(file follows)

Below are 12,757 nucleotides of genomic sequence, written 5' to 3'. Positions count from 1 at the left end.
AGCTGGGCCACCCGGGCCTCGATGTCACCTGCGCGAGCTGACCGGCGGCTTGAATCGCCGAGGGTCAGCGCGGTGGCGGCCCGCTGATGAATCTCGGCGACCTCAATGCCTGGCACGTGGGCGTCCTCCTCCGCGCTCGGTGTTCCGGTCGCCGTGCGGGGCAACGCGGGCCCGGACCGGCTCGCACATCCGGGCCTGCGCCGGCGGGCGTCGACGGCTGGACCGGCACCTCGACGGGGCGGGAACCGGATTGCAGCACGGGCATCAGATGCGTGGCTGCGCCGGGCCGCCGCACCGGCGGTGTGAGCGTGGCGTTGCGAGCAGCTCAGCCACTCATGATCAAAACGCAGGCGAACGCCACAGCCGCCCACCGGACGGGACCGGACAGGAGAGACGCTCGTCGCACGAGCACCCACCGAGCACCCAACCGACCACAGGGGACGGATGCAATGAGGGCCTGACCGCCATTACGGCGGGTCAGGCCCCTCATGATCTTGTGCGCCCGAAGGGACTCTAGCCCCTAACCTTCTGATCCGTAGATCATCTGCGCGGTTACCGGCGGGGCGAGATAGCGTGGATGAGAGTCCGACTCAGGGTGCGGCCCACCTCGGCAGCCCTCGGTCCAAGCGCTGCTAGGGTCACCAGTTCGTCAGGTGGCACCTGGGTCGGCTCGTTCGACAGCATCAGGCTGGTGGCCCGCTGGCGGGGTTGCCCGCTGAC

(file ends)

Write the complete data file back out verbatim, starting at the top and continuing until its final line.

Below are 12,757 nucleotides of genomic sequence, written 5' to 3'. Positions count from 1 at the left end.
AGCTGGGCCACCCGGGCCTCGATGTCACCTGCGCGAGCTGACCGGCGGCTTGAATCGCCGAGGGTCAGCGCGGTGGCGGCCCGCTGATGAATCTCGGCGACCTCAATGCCTGGCACGTGGGCGTCCTCCTCCGCGCTCGGTGTTCCGGTCGCCGTGCGGGGCAACGCGGGCCCGGACCGGCTCGCACATCCGGGCCTGCGCCGGCGGGCGTCGACGGCTGGACCGGCACCTCGACGGGGCGGGAACCGGATTGCAGCACGGGCATCAGATGCGTGGCTGCGCCGGGCCGCCGCACCGGCGGTGTGAGCGTGGCGTTGCGAGCAGCTCAGCCACTCATGATCAAAACGCAGGCGAACGCCACAGCCGCCCACCGGACGGGACCGGACAGGAGAGACGCTCGTCGCACGAGCACCCACCGAGCACCCAACCGACCACAGGGGACGGATGCAATGAGGGCCTGACCGCCATTACGGCGGGTCAGGCCCCTCATGATCTTGTGCGCCCGAAGGGACTCTAGCCCCTAACCTTCTGATCCGTAGATCATCTGCGCGGTTACCGGCGGGGCGAGATAGCGTGGATGAGAGTCCGACTCAGGGTGCGGCCCACCTCGGCAGCCCTCGGTCCAAGCGCTGCTAGGGTCACCAGTTCGTCAGGTGGCACCTGGGTCGGCTCGTTCGACAGCATCAGGCTGGTGGCCCGCTGGCGGGGTTGCCCGCTGAC